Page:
CNET - July 7th, 2015
The tight black tank top beamed a signal to my smartphone, chronicling every data point about my breathing, heart rate and movement.
All while I slept.
By the time the sun came up, my phone had produced colorful charts showing every time my heartbeat quickened (interrupted sleep from 5:44 to 5:45 a.m.), the calories I burned tossing and turning (220) and the precise moment my breathing was most relaxed (4:28 a.m.).
These days, biometric sensors can be added to the fabric of just about everything we wear -- from shirts to shorts, hats to shoes, and everything in between. The smart shirt I slept in doesn't come cheap: The Hexoskin shirt and 2-inch-long power and recording module cost $400. For a lot of us, that makes the Hexoskin and products like it interesting novelties. But for other people, including professional athletes, the information may be worth the price.
"You buy this shirt because it gives you data about yourself that you can't get anywhere else," says Pierre-Alexandre Fournier, CEO and co-founder of Montreal-based Hexoskin.
Welcome to the world of sensor-enhanced clothing, which promises to put a whole new spin on dressing smart.
Complete article: CNET
Financial Post - July 7th, 2015
"When Pierre-Alexandre Fournier takes a breath of air, the image of a pair of lungs lights up on his smart phone showing how often and how much he inhales. A graph shows his pulse jump with every heartbeat. He’s also monitoring how much he moves, how many calories he’s burning, and when he goes to bed he’ll be able to collect information about his sleep patterns.
The co-founder of Montreal-based Hexoskin, Fournier said not too long ago getting all this information would have meant being hooked up to a tangle of wires and sensors. Today, he’s wearing a T-shirt with biometric sensors sewed right into the fabric.
“After studying different possibilities we found out that if we wanted to put sensors on people, the best way to do it is to make it part of what they wear every day,” said Fournier.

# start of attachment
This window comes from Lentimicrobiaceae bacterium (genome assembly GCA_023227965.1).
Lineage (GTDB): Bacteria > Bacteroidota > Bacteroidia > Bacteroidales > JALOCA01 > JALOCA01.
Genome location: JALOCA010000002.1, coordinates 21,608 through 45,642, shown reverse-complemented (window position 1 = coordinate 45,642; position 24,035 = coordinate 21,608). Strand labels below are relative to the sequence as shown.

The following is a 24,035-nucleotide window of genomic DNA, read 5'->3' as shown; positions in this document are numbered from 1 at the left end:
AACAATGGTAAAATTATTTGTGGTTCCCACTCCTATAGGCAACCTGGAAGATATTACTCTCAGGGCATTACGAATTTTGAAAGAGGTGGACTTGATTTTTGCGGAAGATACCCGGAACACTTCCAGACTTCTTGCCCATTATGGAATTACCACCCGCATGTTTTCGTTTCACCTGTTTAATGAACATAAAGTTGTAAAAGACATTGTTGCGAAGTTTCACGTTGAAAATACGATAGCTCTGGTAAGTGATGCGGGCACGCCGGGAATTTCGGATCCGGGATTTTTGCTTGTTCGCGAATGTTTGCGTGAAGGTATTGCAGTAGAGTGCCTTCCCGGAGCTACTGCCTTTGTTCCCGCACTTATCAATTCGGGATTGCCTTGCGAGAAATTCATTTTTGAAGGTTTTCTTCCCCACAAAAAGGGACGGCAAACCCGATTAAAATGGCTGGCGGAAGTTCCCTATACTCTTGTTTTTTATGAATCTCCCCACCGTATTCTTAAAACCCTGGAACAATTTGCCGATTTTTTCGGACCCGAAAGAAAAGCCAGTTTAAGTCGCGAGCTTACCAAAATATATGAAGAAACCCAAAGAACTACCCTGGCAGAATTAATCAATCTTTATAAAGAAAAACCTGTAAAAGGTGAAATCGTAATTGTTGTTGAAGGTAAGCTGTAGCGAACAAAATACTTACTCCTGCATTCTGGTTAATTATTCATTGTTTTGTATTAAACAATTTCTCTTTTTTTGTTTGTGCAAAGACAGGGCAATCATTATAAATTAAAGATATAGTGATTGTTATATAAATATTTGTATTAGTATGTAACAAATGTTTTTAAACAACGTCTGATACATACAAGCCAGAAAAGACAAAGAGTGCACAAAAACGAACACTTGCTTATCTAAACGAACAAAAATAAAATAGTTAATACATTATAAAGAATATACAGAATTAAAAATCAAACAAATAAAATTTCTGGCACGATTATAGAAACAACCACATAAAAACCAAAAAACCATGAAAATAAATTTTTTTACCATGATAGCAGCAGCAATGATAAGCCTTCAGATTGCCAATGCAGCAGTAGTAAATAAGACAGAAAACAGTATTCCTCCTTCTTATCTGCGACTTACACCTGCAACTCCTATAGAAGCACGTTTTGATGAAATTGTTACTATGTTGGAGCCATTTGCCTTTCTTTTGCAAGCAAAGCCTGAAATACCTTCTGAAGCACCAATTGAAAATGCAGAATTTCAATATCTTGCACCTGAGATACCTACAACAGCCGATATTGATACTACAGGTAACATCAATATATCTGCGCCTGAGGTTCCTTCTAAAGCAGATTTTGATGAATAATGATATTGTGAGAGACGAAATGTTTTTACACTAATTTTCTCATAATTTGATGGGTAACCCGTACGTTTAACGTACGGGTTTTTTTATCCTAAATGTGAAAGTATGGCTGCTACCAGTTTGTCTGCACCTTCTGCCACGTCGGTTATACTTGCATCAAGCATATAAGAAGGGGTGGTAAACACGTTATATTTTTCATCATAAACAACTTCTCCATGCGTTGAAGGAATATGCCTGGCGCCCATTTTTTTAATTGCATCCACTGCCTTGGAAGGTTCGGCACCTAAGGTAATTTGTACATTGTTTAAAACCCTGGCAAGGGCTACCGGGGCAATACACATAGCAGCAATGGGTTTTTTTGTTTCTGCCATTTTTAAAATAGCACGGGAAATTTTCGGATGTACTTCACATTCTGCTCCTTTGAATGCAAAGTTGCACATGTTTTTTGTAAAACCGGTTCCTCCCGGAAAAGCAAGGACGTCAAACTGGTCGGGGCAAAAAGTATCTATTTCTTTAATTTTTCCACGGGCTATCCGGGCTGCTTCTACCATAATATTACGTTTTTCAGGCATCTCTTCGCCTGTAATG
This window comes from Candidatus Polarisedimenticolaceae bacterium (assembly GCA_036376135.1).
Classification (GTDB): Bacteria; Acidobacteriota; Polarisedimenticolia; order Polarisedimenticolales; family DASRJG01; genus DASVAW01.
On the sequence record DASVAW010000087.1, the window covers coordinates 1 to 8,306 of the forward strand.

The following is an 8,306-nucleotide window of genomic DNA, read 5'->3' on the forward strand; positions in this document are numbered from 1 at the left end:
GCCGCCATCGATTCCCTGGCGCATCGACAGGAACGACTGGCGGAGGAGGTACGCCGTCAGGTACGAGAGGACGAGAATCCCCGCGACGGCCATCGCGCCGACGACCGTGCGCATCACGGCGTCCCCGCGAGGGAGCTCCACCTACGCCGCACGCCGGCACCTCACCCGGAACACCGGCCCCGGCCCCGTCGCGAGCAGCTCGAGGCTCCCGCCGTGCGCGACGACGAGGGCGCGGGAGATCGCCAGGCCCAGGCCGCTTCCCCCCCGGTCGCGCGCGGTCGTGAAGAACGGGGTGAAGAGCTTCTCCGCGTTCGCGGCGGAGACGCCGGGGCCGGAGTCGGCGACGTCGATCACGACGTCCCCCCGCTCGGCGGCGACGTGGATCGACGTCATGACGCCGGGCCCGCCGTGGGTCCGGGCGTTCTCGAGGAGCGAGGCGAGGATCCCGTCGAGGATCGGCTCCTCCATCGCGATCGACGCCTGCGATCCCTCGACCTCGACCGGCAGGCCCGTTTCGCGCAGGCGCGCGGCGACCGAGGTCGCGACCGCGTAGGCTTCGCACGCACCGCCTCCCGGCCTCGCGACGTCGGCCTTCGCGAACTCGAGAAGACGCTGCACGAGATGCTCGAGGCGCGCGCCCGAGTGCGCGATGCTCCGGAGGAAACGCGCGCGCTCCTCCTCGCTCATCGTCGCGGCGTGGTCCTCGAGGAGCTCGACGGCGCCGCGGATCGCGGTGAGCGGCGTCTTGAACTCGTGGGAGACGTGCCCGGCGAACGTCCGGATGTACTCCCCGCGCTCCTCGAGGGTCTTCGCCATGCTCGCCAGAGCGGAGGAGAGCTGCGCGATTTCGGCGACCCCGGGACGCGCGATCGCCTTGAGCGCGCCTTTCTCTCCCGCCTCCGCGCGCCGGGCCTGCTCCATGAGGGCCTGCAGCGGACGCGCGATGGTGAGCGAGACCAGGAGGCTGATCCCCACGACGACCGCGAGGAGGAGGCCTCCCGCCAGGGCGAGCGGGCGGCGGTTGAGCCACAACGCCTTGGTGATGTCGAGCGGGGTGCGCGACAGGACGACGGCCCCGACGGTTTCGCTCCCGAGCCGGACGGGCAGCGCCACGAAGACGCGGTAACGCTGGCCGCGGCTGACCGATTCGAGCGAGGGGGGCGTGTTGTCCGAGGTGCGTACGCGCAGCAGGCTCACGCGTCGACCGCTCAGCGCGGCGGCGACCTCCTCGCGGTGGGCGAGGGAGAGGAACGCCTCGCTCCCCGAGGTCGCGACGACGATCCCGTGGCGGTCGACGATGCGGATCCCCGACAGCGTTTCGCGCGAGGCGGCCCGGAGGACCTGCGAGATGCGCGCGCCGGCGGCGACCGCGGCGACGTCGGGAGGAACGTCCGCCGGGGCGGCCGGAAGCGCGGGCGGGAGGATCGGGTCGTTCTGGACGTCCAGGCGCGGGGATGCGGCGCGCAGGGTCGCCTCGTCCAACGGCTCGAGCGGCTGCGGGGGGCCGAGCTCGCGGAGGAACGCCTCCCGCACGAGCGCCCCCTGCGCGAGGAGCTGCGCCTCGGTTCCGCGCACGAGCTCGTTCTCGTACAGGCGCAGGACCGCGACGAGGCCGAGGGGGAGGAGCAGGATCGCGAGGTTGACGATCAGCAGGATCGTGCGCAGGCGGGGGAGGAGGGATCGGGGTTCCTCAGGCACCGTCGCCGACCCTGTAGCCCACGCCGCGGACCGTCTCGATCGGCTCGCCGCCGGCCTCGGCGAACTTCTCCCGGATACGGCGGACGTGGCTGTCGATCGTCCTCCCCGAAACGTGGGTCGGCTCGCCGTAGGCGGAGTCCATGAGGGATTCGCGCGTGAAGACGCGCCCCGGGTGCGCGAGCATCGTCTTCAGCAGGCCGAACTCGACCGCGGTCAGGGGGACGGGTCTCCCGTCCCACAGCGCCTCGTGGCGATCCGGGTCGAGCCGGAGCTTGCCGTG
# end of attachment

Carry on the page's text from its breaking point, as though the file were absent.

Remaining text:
Hexoskin looks a lot like a regular Spandex sports shirt and is plugged into a recording module about the size of a pack of gum that’s carried around in a pocket. The module sends information to a computer or smart phone via Bluetooth so it can be monitored in real time.
Fournier and business partner Jean-François Roy started Hexoskin in 2006, financing the company through grants, private investments and sales.
Less than two weeks ago, the company’s shirt became the first piece of “smart clothing” to be sold by Best Buy Canada.
“It’s an important milestone, said Fournier. “We feel that we’ve completed a cycle from product design to manufacturing to selling it online and directly by reaching a very large retailer.”
The shirt is entirely designed and made in Canada. In fact, Hexoskin is the first Quebec-made product to be sold by Best Buy."
So, for this first post, we’ll be talking about the wonderful world of wired and wireless wizardry known as CE Week! It’s an annual convention held in Manhattan that sheds light on new and emerging tech for you, your home, and this year, even your pets! For this guided tour of techno-treasures, I’ve decided to break it down by category to make it a bit easier. So without further ado, let’s get started!View full article →
Hexoskin CEO Pierre-Alexandre Fournier was interviewed last week at CE Week in New York City by Time Warner Cable News:
"While many wearable fitness devices already tell users how much exercise and sleep they're getting, others are offering new, unique features in an effort to gain consumer loyalty."
Wearable fitness devices are not just jewelry. Hexoskin shirts promise to measure heart rate, heart variability, breathing, steps and sleep.
"It's all textile-based. It's smart fabrics embedded in the shirt so when you wear it, it feels comfortable, it feels natural," Pierre Fournier of Hexoskin said. "It's very thin. It's very light. It's made of Italian fabric."View full article →
"They often have no revenue, and keep going on risk and ambition alone. But some startups manage to take off quite spectacularly. The Business Section of La Presse spent a year with Hexoskin. Their product, a high-tech shirt, which they were having difficulty positioning, has now been tested by both astronauts and professional athletes."View full article →
This article is in French only.
In Montreal, Hexoskin has developed a prototype of a shirt that reads your heart rate, breathing rate and movements. Its first customers are the astronauts of the Canadian Space Agency...
Hexoskin is a Montreal-based company developing health sensors that can be integrated into clothing. The sensors will interact with mobile devices to collect and analyze health information, and could have intriguing media-related uses.
"People in general are taking more responsibility for managing their own health," said Pierre-Alexandre Fournier, CEO of Hexoskin. "It's going to help preventive health [care] ... A lot of this monitoring can be done remotely now because of the Internet."View full article →